Washington D.C. [USA], Feb 16 (ANI): Variation in female sex hormones could be linked to the development of allergies and asthma, according to experts.
Further investigation could help explain why asthma is more common in boys than girls in childhood, but more common in teenage girls and women following puberty.
Experts say, however, that the relationship is inconclusive and call for more research.
Asthma is a disease of the airways that can seriously restrict breathing and is often associated with allergies.
Researchers at the University of Edinburgh reviewed more than 50 studies of women with asthma from puberty to 75 years of age.
They found that starting periods before turning 11 years old, as well as irregular periods, was associated with a higher rate of asthma.
Scientists say the link between asthma and hormonal drugs including HRT and contraceptives is unclear and women should continue to take medications as prescribed by their GP.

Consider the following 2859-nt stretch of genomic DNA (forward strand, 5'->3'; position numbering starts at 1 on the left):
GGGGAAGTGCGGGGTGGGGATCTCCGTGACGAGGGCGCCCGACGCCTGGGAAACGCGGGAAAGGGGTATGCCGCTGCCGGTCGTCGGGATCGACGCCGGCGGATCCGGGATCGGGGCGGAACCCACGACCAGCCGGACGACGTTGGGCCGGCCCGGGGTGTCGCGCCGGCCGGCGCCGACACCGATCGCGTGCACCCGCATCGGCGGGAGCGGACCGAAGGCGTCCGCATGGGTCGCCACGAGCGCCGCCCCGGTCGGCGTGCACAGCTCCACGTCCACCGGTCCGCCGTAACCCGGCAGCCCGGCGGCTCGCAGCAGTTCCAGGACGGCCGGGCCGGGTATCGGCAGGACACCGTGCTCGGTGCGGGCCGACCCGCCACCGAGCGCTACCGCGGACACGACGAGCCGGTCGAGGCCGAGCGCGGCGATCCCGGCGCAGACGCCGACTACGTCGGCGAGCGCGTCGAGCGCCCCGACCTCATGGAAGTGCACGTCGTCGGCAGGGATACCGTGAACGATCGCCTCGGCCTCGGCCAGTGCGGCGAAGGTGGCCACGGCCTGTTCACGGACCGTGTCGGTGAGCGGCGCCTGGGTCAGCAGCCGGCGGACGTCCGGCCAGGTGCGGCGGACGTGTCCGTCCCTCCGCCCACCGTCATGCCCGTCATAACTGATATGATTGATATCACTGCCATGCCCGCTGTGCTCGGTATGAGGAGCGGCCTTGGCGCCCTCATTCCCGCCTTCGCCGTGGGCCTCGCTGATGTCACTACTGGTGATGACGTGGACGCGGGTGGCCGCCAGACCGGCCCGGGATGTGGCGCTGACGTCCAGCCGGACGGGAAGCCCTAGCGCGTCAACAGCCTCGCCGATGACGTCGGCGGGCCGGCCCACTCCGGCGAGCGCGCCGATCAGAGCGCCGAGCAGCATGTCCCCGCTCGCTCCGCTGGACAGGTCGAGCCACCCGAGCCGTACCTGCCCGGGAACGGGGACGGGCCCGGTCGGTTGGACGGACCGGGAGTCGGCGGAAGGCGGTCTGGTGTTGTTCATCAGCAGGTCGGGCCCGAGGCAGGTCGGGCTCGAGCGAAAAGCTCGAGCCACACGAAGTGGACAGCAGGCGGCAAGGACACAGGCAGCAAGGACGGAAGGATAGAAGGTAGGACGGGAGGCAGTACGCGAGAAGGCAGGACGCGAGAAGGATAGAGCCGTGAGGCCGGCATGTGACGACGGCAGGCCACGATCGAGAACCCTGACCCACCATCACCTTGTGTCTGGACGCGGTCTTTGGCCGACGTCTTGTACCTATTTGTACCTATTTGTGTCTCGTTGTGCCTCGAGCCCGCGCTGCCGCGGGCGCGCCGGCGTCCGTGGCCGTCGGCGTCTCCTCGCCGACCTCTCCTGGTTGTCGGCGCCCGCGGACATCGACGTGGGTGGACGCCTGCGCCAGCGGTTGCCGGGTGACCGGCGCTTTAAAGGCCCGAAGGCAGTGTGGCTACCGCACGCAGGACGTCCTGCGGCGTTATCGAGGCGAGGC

Dr Nicola McCleary, who led the study at the University of Edinburgh's Asthma UK Centre for Applied Research, said: "Asthma and allergy symptoms are often affected by life events such as puberty and menopause, but the reasons behind this are unclear.
"In carrying out this systematic review, we noted that there were many differences between studies investigating hormonal treatments in terms of the type and dose of hormone, and the way patients took the treatment. This made it difficult to draw firm conclusions from the results. We are now undertaking a project to clarify the role of contraceptives and HRT in asthma and allergy symptoms."
The study has been published in the Journal of Allergy and Clinical Immunology. (ANI)